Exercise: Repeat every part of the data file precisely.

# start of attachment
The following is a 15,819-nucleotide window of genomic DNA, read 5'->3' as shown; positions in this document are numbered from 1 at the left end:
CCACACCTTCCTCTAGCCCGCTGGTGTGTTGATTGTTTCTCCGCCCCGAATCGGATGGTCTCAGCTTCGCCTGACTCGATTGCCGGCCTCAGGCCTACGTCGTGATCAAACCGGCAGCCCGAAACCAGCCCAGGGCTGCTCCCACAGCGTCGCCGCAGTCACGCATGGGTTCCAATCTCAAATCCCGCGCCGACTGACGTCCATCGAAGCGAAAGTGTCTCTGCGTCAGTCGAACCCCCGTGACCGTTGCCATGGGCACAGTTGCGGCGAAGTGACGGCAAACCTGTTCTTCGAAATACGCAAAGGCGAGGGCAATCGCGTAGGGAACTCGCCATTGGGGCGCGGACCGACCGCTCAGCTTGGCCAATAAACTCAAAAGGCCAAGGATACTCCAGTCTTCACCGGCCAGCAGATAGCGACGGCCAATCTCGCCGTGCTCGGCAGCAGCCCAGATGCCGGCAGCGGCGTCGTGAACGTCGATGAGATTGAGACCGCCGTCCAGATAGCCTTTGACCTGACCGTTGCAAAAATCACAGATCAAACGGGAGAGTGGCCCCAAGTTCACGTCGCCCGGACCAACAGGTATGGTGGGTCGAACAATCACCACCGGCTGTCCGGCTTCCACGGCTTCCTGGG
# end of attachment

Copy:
The following is a 15,819-nucleotide window of genomic DNA, read 5'->3' as shown; positions in this document are numbered from 1 at the left end:
CCACACCTTCCTCTAGCCCGCTGGTGTGTTGATTGTTTCTCCGCCCCGAATCGGATGGTCTCAGCTTCGCCTGACTCGATTGCCGGCCTCAGGCCTACGTCGTGATCAAACCGGCAGCCCGAAACCAGCCCAGGGCTGCTCCCACAGCGTCGCCGCAGTCACGCATGGGTTCCAATCTCAAATCCCGCGCCGACTGACGTCCATCGAAGCGAAAGTGTCTCTGCGTCAGTCGAACCCCCGTGACCGTTGCCATGGGCACAGTTGCGGCGAAGTGACGGCAAACCTGTTCTTCGAAATACGCAAAGGCGAGGGCAATCGCGTAGGGAACTCGCCATTGGGGCGCGGACCGACCGCTCAGCTTGGCCAATAAACTCAAAAGGCCAAGGATACTCCAGTCTTCACCGGCCAGCAGATAGCGACGGCCAATCTCGCCGTGCTCGGCAGCAGCCCAGATGCCGGCAGCGGCGTCGTGAACGTCGATGAGATTGAGACCGCCGTCCAGATAGCCTTTGACCTGACCGTTGCAAAAATCACAGATCAAACGGGAGAGTGGCCCCAAGTTCACGTCGCCCGGACCAACAGGTATGGTGGGTCGAACAATCACCACCGGCTGTCCGGCTTCCACGGCTTCCTGGG